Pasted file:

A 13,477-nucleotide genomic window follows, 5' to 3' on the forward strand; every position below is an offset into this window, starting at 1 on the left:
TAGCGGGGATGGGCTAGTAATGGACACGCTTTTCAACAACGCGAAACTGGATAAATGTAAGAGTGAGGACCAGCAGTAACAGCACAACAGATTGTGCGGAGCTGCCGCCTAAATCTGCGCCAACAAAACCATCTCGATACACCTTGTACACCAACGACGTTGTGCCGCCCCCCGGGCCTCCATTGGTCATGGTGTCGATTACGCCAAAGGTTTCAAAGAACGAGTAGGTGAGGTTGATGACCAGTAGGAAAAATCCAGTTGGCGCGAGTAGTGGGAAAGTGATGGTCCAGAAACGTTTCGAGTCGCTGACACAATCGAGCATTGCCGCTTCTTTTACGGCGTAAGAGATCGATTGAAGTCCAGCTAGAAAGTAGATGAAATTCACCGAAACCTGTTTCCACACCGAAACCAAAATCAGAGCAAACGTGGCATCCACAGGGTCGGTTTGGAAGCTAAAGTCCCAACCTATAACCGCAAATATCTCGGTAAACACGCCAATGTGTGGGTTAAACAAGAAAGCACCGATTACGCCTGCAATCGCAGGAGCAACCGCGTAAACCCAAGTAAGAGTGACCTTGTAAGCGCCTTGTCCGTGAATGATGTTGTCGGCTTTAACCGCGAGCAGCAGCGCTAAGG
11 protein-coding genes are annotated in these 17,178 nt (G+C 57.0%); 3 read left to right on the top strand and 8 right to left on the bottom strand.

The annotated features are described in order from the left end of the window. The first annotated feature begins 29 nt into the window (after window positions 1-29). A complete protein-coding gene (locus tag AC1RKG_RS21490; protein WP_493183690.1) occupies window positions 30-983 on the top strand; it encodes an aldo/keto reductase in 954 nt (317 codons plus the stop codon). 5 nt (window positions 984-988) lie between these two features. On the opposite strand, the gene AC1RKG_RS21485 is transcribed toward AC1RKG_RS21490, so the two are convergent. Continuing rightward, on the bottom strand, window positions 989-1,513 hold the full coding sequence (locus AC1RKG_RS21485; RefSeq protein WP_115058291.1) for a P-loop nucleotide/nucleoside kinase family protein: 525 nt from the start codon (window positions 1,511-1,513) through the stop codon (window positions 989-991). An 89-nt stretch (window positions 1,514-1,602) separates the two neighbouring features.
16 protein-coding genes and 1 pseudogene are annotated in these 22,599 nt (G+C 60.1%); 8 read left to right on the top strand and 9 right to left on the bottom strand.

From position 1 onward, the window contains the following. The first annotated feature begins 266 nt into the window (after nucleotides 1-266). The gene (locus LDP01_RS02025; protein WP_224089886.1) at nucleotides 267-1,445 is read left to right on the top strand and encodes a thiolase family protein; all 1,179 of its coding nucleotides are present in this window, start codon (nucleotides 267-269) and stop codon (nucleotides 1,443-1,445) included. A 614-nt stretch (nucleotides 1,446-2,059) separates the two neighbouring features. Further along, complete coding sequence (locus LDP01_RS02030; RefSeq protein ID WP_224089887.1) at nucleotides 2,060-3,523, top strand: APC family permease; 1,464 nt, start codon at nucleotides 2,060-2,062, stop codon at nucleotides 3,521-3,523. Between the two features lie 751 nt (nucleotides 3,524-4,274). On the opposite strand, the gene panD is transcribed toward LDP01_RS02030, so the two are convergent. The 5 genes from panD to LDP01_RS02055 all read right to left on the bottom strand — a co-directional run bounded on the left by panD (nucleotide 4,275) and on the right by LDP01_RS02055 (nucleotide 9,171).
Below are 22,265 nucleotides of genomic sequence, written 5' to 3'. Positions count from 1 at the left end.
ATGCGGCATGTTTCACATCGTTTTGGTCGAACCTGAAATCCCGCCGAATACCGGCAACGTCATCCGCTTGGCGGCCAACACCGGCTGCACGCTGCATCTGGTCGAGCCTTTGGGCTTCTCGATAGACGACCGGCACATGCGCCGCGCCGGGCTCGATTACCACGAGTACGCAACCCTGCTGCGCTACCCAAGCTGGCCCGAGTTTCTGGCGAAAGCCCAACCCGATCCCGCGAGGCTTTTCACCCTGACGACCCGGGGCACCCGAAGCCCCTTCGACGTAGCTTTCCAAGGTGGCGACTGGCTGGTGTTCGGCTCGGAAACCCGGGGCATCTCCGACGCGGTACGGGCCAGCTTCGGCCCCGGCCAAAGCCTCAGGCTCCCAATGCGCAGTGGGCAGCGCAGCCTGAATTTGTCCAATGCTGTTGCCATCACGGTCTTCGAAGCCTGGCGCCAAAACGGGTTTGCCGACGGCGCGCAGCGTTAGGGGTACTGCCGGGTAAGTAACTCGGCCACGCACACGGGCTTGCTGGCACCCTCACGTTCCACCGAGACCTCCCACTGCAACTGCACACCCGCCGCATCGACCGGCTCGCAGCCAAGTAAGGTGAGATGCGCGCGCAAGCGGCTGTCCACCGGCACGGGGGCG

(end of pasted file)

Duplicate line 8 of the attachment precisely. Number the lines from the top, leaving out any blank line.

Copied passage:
ATGCGGCATGTTTCACATCGTTTTGGTCGAACCTGAAATCCCGCCGAATACCGGCAACGTCATCCGCTTGGCGGCCAACACCGGCTGCACGCTGCATCTGGTCGAGCCTTTGGGCTTCTCGATAGACGACCGGCACATGCGCCGCGCCGGGCTCGATTACCACGAGTACGCAACCCTGCTGCGCTACCCAAGCTGGCCCGAGTTTCTGGCGAAAGCCCAACCCGATCCCGCGAGGCTTTTCACCCTGACGACCCGGGGCACCCGAAGCCCCTTCGACGTAGCTTTCCAAGGTGGCGACTGGCTGGTGTTCGGCTCGGAAACCCGGGGCATCTCCGACGCGGTACGGGCCAGCTTCGGCCCCGGCCAAAGCCTCAGGCTCCCAATGCGCAGTGGGCAGCGCAGCCTGAATTTGTCCAATGCTGTTGCCATCACGGTCTTCGAAGCCTGGCGCCAAAACGGGTTTGCCGACGGCGCGCAGCGTTAGGGGTACTGCCGGGTAAGTAACTCGGCCACGCACACGGGCTTGCTGGCACCCTCACGTTCCACCGAGACCTCCCACTGCAACTGCACACCCGCCGCATCGACCGGCTCGCAGCCAAGTAAGGTGAGATGCGCGCGCAAGCGGCTGTCCACCGGCACGGGGGCG